Did you hear the one about the Texas great-grandmother, who, two days before her recent 92nd birthday, laced up her orthopedic shoes and then jumped out of an airplane?
Phyllis Guthrie, who earned a doctorate degree at age 78 before climbing a mountain in the Alps at age 82 isn’t ready to settle for making the afternoon Bridge game at the Waterview Senior Living Center in Granbury, Texas, the highlight of each of her remaining days.
So she jumped.
“If George Bush can do it, then so can I,” she told Fort Worth Star-Telegram reporter Sarah Bahari, referring to the former president’s sky dive to celebrate his 90th birthday.
The world needs more Phyllis Guthries with long bucket lists and fewer people content to live vicariously through others’ feats.
We also need more statesmen and fewer unremarkable politicians at every level in government.
Too many politicians seek office for the thrill of the ride and the notoriety and power it brings.
What we consider “good politicians” too often are those who simply have figured out how to manipulate the levers of power primarily for personal gain and without any real intention of accomplishment.
“The statesman’s allegiance is to loftier objectives,” Lawrence W. Reed, president of the Foundation for Economic education, wrote in an essay outlining the characteristics of true statesmanship versus the mediocre politics we see too much of today.
Many of the eligible voters who stay home on Election Day have made it clear: they would engage if office seekers at least aspired to act in a more statesman-like, less-partisan manner.
It would also reconfigure Washington and Frankfort in ways that would make both of those cities—and the policies emanating from them—look and function much differently.
What if, for example, we had more men and women who already had accomplished much in their own lives sacrificially taking time away from those endeavors to serve the general welfare instead of folks seeking to hold on to power for what they can get out of it or because it’s the only kind of work they know?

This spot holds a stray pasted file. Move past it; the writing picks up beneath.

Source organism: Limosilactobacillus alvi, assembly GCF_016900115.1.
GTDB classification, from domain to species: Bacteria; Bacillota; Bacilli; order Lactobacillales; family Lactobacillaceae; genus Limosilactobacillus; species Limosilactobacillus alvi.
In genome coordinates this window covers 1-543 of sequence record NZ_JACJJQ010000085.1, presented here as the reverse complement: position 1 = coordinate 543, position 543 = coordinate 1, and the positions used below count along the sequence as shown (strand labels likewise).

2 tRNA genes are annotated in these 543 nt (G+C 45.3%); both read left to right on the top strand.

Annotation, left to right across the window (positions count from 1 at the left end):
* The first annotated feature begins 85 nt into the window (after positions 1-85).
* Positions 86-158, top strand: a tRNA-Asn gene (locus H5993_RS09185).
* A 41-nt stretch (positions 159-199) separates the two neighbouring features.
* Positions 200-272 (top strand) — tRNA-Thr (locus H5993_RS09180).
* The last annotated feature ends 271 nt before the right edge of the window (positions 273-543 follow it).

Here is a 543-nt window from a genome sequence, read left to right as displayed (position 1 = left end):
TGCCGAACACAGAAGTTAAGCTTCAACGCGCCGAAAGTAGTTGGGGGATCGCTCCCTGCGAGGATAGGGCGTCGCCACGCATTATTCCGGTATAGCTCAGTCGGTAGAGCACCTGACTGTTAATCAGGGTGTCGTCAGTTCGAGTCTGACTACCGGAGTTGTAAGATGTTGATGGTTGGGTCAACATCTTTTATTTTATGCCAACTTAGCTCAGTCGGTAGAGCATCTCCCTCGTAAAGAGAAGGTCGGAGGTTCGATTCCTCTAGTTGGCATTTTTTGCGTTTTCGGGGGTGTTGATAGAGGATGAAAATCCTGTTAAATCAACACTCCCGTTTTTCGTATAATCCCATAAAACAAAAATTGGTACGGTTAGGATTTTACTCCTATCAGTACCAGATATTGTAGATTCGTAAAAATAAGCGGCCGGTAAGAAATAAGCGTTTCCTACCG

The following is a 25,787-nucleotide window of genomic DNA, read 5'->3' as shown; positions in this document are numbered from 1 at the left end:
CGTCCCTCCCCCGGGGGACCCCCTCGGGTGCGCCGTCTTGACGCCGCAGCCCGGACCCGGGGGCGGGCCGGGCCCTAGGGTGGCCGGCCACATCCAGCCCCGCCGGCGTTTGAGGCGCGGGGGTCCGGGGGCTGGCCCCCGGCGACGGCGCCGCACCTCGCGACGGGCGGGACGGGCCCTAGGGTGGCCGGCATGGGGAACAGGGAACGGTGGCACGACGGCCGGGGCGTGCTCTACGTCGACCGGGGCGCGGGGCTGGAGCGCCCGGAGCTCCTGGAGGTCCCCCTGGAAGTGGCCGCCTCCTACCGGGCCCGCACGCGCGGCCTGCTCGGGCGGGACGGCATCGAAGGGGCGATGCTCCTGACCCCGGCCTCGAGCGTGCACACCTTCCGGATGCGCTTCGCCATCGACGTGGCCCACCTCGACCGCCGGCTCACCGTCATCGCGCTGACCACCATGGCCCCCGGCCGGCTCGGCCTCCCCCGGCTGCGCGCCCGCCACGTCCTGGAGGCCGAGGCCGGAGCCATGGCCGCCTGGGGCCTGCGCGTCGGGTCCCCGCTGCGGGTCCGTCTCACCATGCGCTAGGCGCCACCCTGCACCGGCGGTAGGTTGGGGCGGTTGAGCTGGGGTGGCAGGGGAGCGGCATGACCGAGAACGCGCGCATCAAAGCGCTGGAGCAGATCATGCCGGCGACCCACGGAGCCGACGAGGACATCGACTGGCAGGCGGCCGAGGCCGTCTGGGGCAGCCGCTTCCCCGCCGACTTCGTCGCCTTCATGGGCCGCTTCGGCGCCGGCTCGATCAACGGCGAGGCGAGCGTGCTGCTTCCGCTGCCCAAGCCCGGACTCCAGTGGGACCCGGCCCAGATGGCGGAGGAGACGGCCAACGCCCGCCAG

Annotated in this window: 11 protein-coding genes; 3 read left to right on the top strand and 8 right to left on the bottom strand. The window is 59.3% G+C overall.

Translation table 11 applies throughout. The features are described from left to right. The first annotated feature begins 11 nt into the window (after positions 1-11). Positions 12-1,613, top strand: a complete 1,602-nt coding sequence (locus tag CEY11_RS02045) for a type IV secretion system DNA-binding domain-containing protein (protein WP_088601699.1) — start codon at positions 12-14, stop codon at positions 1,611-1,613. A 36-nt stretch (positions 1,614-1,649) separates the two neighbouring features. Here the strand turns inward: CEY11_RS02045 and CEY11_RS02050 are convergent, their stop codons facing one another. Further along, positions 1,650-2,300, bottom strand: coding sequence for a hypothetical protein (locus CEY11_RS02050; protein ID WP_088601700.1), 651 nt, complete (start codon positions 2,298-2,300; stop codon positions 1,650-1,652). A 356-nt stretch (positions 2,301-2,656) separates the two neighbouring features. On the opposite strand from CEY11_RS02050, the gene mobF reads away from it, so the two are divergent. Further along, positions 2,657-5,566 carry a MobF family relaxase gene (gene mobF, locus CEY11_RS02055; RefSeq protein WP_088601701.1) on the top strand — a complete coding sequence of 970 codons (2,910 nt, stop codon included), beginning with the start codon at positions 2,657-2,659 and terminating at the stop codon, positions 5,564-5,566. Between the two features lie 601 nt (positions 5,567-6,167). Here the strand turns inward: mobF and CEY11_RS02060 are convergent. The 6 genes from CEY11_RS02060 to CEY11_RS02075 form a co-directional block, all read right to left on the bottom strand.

How different is a statesman like the ancient Cincinnatus, who would have contentedly remained anonymous in the annals of history, enjoying life on the outskirts of Rome in the fifth century with his wife Racilia on their three-acre farm.
However, when the Roman Senate called, he answered, dropping his plow to become the nation’s all-powerful military leader in order to deliver the city of Rome itself from vicious tribal armies at its gates.
Cincinnatus could have reveled in power and riches for the rest of his life with absolutely no worries of being term-limited. Instead, he relinquished power and returned to his farm after a mere 15 days.
America had its own Cincinnatus in George Washington.
Washington like his historical counterpart attained near-mythical status, not just due to the fact that he led the fledgling Continental Army to victory over the British Redcoats against all odds or even because he served as the nation’s first president.
He was admired and respected by his fellow Americans because of his genuine statesmanship demonstrated by not just a willingness but an eagerness to relinquish power.
Washington rejected Connecticut Gov. Jonathan Trumbull Jr.’s attempts to convince him to run for a third term as commander-in-chief, writing to the governor that he wanted to avoid being “charged…with concealed ambition.”
Great-grandma Guthrie said she jumped out of that plane because she wants her family and friends to have a way to remember her.
“I want to leave a legacy,” she said.
While there are many qualities of statesmanship, none results in a richer contribution to momentous legacies than men and women who leave lives of individual accomplishments, genuinely sacrifice for the good of others and seek only enough power—holding on to it only long enough—to complete their assignments.
Jim Waters is president of the Bluegrass Institute; Kentucky’s free-market think tank. Reach him at email@example.com. Read previously published columns at www.bipps.org.